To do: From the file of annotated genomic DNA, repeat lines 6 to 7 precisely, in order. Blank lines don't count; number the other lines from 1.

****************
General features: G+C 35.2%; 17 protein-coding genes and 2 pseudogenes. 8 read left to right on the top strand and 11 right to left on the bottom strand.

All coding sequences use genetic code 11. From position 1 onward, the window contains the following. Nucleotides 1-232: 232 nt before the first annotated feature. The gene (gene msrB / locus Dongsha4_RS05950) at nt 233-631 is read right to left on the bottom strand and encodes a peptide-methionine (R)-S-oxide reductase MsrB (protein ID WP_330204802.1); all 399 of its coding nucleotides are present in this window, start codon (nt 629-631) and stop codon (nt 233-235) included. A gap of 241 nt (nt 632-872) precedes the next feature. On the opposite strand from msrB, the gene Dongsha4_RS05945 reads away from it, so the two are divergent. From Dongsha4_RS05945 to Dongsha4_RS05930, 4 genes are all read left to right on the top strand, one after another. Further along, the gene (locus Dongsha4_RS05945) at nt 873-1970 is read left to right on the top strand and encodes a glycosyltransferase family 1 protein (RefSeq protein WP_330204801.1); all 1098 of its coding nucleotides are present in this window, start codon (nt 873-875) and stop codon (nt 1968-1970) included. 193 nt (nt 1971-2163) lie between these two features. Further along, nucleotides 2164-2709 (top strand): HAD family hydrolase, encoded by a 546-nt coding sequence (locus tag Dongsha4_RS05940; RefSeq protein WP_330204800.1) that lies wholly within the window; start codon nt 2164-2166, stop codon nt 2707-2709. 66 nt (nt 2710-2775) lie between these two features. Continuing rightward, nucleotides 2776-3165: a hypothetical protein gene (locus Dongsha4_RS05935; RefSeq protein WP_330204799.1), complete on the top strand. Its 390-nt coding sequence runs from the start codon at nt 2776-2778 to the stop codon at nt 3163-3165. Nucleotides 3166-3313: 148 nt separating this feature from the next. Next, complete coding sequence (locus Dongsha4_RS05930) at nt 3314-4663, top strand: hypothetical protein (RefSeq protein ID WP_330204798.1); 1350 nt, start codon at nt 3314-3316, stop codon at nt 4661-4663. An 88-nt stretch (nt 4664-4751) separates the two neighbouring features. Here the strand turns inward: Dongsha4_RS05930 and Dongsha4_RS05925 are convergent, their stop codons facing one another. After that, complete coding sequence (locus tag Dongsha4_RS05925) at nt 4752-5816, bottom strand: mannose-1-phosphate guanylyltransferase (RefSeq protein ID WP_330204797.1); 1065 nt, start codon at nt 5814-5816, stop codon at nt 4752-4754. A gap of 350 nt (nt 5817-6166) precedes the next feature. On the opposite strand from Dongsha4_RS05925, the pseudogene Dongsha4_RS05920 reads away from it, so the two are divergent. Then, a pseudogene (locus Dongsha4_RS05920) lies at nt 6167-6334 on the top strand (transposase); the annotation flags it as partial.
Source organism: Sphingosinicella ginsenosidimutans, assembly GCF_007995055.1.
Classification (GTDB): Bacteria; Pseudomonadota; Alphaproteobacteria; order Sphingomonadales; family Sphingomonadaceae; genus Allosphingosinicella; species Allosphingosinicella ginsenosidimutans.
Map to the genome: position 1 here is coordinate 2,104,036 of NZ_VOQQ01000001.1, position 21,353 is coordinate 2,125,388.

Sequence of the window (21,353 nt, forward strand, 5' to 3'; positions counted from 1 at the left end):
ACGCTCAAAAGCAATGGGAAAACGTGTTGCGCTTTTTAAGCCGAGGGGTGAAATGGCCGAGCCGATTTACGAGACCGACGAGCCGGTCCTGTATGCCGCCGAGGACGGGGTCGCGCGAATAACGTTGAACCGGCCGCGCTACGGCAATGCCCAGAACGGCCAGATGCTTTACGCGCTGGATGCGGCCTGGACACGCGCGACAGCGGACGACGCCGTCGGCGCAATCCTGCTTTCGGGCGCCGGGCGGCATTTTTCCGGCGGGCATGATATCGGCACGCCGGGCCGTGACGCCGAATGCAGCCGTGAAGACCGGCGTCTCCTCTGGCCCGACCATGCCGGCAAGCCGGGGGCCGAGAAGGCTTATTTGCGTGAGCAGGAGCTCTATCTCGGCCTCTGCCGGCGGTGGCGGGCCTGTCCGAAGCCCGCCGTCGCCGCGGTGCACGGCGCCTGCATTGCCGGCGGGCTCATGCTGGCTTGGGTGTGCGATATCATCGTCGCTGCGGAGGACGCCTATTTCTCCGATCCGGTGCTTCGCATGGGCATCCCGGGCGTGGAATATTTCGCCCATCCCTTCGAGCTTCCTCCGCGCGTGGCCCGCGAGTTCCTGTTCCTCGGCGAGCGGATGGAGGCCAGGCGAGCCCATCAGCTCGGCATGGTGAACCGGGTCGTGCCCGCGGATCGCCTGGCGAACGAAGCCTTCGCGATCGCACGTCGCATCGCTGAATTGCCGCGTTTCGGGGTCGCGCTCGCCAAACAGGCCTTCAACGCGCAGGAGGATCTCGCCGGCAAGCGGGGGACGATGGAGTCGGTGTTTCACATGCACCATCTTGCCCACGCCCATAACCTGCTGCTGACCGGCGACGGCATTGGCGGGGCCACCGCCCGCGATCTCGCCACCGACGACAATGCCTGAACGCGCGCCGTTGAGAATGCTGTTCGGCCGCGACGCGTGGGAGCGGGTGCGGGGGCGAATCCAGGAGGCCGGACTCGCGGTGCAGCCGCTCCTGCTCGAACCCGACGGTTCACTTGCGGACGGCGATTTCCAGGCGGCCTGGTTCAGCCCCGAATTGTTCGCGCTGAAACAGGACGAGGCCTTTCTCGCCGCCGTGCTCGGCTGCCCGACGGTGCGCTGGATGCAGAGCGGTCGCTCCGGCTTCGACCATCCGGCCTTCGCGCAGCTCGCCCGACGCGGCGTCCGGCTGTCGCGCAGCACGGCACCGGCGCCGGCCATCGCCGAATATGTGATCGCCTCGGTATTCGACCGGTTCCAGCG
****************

Sequence of the window (21,353 nt, forward strand, 5' to 3'; positions counted from 1 at the left end):
ACGCTCAAAAGCAATGGGAAAACGTGTTGCGCTTTTTAAGCCGAGGGGTGAAATGGCCGAGCCGATTTACGAGACCGACGAGCCGGTCCTGTATGCCGCCGAGGACGGGGTCGCGCGAATAACGTTGAACCGGCCGCGCTACGGCAATGCCCAGAACGGCCAGATGCTTTACGCGCTGGATGCGGCCTGGACACGCGCGACAGCGGACGACGCCGTCGGCGCAATCCTGCTTTCGGGCGCCGGGCGGCATTTTTCCGGCGGGCATGATATCGGCACGCCGGGCCGTGACGCCGAATGCAGCCGTGAAGACCGGCGTCTCCTCTGGCCCGACCATGCCGGCAAGCCGGGGGCCGAGAAGGCTTATTTGCGTGAGCAGGAGCTCTATCTCGGCCTCTGCCGGCGGTGGCGGGCCTGTCCGAAGCCCGCCGTCGCCGCGGTGCACGGCGCCTGCATTGCCGGCGGGCTCATGCTGGCTTGGGTGTGCGATATCATCGTCGCTGCGGAGGACGCCTATTTCTCCGATCCGGTGCTTCGCATGGGCATCCCGGGCGTGGAATATTTCGCCCATCCCTTCGAGCTTCCTCCGCGCGTGGCCCGCGAGTTCCTGTTCCTCGGCGAGCGGATGGAGGCCAGGCGAGCCCATCAGCTCGGCATGGTGAACCGGGTCGTGCCCGCGGATCGCCTGGCGAACGAAGCCTTCGCGATCGCACGTCGCATCGCTGAATTGCCGCGTTTCGGGGTCGCGCTCGCCAAACAGGCCTTCAACGCGCAGGAGGATCTCGCCGGCAAGCGGGGGACGATGGAGTCGGTGTTTCACATGCACCATCTTGCCCACGCCCATAACCTGCTGCTGACCGGCGACGGCATTGGCGGGGCCACCGCCCGCGATCTCGCCACCGACGACAATGCCTGAACGCGCGCCGTTGAGAATGCTGTTCGGCCGCGACGCGTGGGAGCGGGTGCGGGGGCGAATCCAGGAGGCCGGACTCGCGGTGCAGCCGCTCCTGCTCGAACCCGACGGTTCACTTGCGGACGGCGATTTCCAGGCGGCCTGGTTCAGCCCCGAATTGTTCGCGCTGAAACAGGACGAGGCCTTTCTCGCCGCCGTGCTCGGCTGCCCGACGGTGCGCTGGATGCAGAGCGGTCGCTCCGGCTTCGACCATCCGGCCTTCGCGCAGCTCGCCCGACGCGGCGTCCGGCTGTCGCGCAGCACGGCACCGGCGCCGGCCATCGCCGAATATGTGATCGCCTCGGTATTCGACCGGTTCCAGCG